|Naxos, Santorini, Kea and Kithnos
(Piraeus, 103 nautical miles.) The biggest and most fertile
island in the Cyclades islands, Naxos
lies almost in the centre of the Aegean. Naxos Town (also known
as Hora), the capital and main port, is crowned by the
ruins of a Venetian castle. A little way out of town,
the Pirgos Bellonia (Bellonian Tower) was built
under Venetian rule (note the Lion of St Mark emblem) as a safe
haven from pirates. The island is particularly noted for
its numerous sand beaches, and just south of Naxos Town
lies the bathing areas of Agios Georgios, Agia Anna and Agios
Prokopios. The island’s second town and port, Apolonas,
also has a very nice beach. The inland village
of Halki has a medieval fortress and numerous Byzantine churches.
Through summer, there are daily flights from Naxos to Athens.
(Piraeus, 127 nautical miles.) Considered by many as
the most beautiful of all the Greek islands, Santorini
(also known as Thira) was formed by the eruption of a now dormant
volcano around 1600 BC. Arrival by ferry brings one to the west
side of the island, with the whitewashed cliff top villages of
Fira (the capital) and Ia (the
Aegean’s most photographed town) overlooking the circular
caldera (an enormous depression created by a volcanic explosion).
A steep winding path leads up from the harbour of Skala to Fira,
where one finds many outstanding hotels, chic restaurants and
bars, and a vibrant nightlife. The Archaeology Museum,
displaying finds from the excavations at Akrotiri, is worth visiting.
From Fira, a mountain path leads along the cliff edge to Ia, noted
for its attractive white buildings with blue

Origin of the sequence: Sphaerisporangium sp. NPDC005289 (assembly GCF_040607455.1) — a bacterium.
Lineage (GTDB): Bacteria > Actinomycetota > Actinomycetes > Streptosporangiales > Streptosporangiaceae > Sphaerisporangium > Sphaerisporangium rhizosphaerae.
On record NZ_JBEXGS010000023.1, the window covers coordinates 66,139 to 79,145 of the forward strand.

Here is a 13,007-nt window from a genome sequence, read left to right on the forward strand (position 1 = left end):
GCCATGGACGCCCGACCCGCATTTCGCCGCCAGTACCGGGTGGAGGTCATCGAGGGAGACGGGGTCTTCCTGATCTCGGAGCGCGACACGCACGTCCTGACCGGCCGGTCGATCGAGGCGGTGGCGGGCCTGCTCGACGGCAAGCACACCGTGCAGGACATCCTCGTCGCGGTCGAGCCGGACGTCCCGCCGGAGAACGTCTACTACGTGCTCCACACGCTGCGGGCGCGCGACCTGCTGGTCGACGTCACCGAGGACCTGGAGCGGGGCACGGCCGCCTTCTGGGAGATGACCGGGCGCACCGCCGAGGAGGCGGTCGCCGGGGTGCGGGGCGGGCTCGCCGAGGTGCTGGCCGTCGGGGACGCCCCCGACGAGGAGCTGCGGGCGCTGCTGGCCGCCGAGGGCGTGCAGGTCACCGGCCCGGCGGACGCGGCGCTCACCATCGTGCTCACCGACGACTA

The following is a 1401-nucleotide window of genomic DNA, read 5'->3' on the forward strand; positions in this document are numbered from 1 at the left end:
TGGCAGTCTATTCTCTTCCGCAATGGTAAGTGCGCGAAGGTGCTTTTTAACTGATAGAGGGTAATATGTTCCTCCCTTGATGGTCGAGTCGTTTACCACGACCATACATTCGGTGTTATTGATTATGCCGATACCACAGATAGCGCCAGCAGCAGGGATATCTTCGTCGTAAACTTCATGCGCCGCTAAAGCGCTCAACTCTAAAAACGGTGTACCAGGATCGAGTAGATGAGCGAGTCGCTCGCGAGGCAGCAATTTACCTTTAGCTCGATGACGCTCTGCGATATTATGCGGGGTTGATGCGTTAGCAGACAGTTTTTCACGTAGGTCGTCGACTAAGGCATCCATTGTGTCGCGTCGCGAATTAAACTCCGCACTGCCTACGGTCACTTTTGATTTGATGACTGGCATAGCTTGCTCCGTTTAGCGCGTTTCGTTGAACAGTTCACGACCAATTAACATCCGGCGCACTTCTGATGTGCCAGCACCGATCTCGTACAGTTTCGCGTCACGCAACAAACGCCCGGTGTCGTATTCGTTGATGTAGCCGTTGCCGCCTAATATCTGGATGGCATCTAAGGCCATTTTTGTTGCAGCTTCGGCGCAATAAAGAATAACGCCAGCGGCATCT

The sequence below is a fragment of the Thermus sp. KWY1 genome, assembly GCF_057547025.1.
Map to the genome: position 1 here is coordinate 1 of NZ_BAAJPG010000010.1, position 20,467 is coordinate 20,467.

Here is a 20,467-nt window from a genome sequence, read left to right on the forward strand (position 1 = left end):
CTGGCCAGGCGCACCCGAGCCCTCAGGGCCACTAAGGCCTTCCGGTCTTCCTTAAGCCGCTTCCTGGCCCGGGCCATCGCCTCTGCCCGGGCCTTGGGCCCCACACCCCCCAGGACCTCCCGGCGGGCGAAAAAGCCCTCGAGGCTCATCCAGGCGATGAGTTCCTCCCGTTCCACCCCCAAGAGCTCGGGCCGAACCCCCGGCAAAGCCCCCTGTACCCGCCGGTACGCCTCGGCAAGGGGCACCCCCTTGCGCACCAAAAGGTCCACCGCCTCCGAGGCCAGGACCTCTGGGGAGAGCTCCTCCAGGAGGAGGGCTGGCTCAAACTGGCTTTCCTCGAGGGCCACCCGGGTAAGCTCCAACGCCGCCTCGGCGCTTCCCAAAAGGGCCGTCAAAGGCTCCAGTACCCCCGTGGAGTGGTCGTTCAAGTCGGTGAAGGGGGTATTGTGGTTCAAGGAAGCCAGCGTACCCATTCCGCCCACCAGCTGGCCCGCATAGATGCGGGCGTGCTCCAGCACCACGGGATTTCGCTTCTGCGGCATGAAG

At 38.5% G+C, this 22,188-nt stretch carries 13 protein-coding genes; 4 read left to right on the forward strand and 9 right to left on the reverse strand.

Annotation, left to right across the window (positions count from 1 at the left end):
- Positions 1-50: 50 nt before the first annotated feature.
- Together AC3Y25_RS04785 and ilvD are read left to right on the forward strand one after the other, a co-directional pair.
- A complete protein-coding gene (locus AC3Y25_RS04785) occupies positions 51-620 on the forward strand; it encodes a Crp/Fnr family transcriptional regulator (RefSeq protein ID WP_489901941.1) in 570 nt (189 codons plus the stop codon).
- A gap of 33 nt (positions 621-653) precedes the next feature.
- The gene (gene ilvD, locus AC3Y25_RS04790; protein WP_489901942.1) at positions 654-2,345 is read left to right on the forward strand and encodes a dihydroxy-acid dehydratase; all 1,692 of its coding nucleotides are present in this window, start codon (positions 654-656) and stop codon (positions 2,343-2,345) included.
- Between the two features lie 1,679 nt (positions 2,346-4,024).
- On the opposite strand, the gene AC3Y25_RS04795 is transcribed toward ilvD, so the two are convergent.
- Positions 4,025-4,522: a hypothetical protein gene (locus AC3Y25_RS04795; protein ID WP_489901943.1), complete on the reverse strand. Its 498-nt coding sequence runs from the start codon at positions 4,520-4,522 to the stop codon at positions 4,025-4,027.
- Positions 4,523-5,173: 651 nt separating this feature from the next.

domes. On the east side of the island lie the
archaeological remains of Ancient Thira, a Dorian
city dating back to the 9th century BC. Akrotiri
is also of great interest for the relics of the Minoan
civilisation which were buried under lava following the
eruption of 1600 BC; about 40 buildings have been discovered to
date. The 18th-century Monastery of Profitas Ilias
on the island’s summit and the swimming
beaches of Kamari and Perissa
are other attractions. Through summer, there are regular flights
from Santorini to Athens.
(Piraeus, 42 nautical miles.) Kea is dotted with small
cultivated valleys, fruit orchards, sandy beaches, clusters
of whitewashed houses, several windmills and a large number of
churches. Not far from the port of Korissia lies the chief settlement
Hora (also known as Kea Town). The Convent
of Panagia Kastriani, overlooking Otzia Bay, is worth
visiting. At Koundouro and Pisses,
there are outstanding swimming beaches.
(Piraeus, 54 nautical miles.) A small island, the harsh
landscape of Kithnos is softened by fig trees and vineyards. Most
hotels can be found in the small port towns of Loutra
(noted for its warm medical springs) and Merihas.
The main town, Hora (also known as Messaria),
is built into an infertile hillside. White Cycladic cottages,
churches with frescoes and icons and the islanders’ hospitality
combine to make Kithnos ever more popular with visitors in search
of beauty and peacefulness.